Guess What? Sonos One Speakers Also Damage Wood

The HomePod isn't the only smart speaker that can damage your furniture.

White rings caused by the Apple HomePod (left) and the Sonos One (right)

White rings caused by the Apple HomePod (left) and the Sonos One (right)

When I learned yesterday that Apple's HomePod speaker—which I had been testing—can damage oil-stained wood, I was more than a little concerned, as it had been sitting on my cabinet for quite some time.

When I got home, I saw a large white ring, a telltale indication that the HomePod's silicone base had messed up the finish. But, as I was inspecting the damage, I noticed a series of smaller white marks near where the HomePod was sitting.

A closer inspection revealed that the Sonos One speaker, which also has small silicone feet, had made these marks on my cabinet. Looking around the top of the cabinet, I noticed a bunch of little white marks, all left from the Sonos Ones as I moved them around. So, they will damage your wood furniture, too.

“This is the first time we're hearing about this," said a Sonos representative. "We're investigating.”

MORE: HomePod Review Roundup: What Critics Love (and Hate)

For what it's worth, this appears to only affect wood that doesn't have a finish coat, such as polyurethane. I had the Sonos Ones sitting on top of a pair of speakers with a clear coat, and no white marks were apparent. 

A white ring is still visible a week after I moved the Apple HomePod.

A white ring is still visible a week after I moved the Apple HomePod.

The good news is that the marks appear to fade somewhat with time; when I reviewed the HomePod last week, it was sitting in a different location on my cabinet, and while there's a white ring there too, it's much less prominent. According to Apple, the marks can fade over the course of several days after the HomePod is removed, and if that doesn't work, you should clean the surface with the manufacturer's suggested oiling method.

Still, the fact that both Apple and Sonos speakers can damage wood furniture is very distressing. Hopefully the marks fade even more, but I'm not looking forward to having to refinish a centerpiece of my living room.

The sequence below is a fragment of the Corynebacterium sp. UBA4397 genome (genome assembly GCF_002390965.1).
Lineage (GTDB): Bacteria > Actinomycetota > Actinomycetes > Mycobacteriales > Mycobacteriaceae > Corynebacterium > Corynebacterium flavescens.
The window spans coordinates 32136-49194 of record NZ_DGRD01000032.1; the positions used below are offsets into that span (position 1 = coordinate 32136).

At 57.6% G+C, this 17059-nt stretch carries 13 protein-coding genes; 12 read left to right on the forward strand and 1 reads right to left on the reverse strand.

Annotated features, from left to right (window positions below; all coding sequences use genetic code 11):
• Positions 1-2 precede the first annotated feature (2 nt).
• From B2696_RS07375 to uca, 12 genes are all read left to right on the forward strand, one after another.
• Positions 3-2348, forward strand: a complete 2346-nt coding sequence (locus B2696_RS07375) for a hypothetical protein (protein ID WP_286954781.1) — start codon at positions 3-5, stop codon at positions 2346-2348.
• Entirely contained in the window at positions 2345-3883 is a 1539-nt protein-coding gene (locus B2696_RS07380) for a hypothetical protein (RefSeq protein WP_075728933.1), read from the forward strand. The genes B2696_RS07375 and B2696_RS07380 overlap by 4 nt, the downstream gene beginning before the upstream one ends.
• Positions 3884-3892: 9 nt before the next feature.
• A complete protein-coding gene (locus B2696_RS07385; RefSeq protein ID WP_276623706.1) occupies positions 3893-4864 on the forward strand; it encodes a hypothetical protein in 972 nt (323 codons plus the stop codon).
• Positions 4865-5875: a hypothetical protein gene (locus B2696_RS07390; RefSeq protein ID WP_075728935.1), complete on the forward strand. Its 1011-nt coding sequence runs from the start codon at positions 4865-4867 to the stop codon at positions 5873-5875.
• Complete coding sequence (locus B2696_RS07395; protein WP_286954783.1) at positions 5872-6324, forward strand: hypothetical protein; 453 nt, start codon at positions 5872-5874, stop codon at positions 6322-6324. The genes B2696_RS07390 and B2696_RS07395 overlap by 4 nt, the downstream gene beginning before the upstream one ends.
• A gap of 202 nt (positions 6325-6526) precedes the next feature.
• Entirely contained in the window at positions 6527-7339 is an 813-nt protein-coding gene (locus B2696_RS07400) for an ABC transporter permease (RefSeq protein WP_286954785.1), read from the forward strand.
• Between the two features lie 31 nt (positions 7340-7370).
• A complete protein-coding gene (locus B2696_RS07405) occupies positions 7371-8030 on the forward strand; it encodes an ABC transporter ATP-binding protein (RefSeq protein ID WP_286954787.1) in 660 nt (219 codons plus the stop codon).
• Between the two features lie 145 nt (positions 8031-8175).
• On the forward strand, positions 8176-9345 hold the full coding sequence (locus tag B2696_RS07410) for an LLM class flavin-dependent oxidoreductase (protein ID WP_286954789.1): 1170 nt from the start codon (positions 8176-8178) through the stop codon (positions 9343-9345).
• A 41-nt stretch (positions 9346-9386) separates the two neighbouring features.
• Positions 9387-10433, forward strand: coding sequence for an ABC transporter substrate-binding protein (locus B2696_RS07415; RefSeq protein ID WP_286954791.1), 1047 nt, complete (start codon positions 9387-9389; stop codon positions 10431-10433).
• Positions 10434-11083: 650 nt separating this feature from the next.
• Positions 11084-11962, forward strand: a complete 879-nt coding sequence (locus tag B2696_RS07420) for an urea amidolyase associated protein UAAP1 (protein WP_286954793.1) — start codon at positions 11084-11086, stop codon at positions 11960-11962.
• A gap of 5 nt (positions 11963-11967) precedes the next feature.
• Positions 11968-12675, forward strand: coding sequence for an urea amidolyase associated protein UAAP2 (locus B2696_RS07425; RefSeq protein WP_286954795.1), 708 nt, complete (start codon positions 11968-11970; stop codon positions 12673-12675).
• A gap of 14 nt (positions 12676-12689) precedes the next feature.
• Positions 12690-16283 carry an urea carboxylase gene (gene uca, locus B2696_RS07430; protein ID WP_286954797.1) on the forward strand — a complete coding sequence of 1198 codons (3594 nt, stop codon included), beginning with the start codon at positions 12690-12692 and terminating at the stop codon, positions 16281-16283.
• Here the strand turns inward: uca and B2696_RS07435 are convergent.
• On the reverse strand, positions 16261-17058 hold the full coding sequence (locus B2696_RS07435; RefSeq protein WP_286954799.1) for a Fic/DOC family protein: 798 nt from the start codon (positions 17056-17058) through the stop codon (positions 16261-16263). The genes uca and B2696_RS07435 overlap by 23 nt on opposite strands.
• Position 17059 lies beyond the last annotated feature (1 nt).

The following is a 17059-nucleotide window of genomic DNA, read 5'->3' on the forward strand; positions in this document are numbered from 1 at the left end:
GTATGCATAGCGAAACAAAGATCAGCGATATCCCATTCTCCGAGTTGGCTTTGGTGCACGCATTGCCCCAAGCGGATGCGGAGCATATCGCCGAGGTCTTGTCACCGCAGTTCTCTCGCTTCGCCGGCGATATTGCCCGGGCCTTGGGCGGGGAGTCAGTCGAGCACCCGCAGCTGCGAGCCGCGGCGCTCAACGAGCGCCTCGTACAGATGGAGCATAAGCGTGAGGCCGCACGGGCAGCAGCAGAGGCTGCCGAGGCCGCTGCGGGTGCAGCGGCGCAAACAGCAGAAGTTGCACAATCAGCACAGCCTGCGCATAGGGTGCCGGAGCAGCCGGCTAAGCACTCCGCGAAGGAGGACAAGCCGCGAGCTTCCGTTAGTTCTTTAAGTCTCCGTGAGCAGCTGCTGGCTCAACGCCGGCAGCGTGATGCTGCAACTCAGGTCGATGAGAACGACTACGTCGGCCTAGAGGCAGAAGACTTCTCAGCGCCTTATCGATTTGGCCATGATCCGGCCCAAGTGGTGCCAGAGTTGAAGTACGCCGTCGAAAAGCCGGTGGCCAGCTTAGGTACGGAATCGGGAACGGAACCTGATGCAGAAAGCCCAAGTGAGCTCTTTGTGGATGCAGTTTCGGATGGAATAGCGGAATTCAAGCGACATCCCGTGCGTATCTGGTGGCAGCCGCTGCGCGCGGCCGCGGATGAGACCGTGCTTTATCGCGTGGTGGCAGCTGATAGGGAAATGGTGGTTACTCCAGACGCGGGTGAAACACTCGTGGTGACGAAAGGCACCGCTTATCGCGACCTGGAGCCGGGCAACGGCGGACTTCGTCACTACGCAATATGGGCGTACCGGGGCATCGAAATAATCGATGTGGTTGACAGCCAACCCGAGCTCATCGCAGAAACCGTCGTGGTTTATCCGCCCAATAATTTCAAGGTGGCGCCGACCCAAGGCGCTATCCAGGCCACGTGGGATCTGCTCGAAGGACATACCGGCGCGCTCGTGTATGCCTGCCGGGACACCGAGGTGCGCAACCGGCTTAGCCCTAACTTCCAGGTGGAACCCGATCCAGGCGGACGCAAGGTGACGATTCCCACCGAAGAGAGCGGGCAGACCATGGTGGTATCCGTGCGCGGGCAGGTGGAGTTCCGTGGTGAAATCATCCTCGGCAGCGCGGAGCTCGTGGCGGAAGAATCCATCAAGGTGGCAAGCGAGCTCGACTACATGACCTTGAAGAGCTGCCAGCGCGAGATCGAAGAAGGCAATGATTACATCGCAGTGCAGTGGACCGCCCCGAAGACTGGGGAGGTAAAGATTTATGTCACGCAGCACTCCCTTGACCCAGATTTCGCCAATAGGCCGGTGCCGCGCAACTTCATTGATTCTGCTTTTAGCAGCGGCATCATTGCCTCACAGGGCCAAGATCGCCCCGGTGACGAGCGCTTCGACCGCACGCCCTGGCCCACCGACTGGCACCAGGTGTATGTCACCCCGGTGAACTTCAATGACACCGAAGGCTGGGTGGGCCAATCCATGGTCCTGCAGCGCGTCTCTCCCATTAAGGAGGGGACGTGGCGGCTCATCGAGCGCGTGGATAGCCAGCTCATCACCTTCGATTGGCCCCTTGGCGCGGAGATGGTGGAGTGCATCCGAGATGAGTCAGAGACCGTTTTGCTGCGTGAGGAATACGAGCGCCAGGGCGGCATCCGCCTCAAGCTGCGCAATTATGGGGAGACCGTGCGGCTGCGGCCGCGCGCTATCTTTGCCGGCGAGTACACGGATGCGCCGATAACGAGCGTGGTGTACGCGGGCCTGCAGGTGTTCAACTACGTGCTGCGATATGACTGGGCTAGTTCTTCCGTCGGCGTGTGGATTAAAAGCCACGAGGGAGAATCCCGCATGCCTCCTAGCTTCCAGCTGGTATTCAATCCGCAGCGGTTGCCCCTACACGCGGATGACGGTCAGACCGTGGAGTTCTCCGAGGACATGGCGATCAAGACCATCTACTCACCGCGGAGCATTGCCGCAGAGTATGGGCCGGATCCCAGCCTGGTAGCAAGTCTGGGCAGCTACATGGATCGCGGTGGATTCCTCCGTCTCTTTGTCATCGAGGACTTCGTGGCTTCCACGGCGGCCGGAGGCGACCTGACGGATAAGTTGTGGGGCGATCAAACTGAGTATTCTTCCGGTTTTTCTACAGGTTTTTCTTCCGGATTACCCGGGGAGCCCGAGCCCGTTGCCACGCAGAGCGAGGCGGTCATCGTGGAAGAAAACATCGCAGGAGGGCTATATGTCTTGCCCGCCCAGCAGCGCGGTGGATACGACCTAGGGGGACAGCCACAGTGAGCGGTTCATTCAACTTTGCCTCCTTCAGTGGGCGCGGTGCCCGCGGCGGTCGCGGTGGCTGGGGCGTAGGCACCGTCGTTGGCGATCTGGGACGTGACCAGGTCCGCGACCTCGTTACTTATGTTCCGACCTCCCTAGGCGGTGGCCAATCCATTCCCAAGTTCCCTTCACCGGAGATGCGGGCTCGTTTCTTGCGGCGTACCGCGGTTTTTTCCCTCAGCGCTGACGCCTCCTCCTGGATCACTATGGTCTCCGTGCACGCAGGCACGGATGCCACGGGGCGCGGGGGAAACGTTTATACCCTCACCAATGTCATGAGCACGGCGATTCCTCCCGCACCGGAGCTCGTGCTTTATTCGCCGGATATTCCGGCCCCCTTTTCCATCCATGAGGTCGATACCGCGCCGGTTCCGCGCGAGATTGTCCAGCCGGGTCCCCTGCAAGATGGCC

I would advise anyone purchasing these speakers to place something between them and whatever surface you're planning to place it on.

Editor's Note (2/15): This story was updated at 4:12 pm with a quote from Sonos.

Mike Prospero
U.S. Editor-in-Chief, Tom's Guide

Michael A. Prospero is the U.S. Editor-in-Chief for Tom’s Guide. He oversees all evergreen content and oversees the Homes, Smart Home, and Fitness/Wearables categories for the site. In his spare time, he also tests out the latest drones, electric scooters, and smart home gadgets, such as video doorbells. Before his tenure at Tom's Guide, he was the Reviews Editor for Laptop Magazine, a reporter at Fast Company, the Times of Trenton, and, many eons back, an intern at George magazine. He received his undergraduate degree from Boston College, where he worked on the campus newspaper The Heights, and then attended the Columbia University school of Journalism. When he’s not testing out the latest running watch, electric scooter, or skiing or training for a marathon, he’s probably using the latest sous vide machine, smoker, or pizza oven, to the delight — or chagrin — of his family.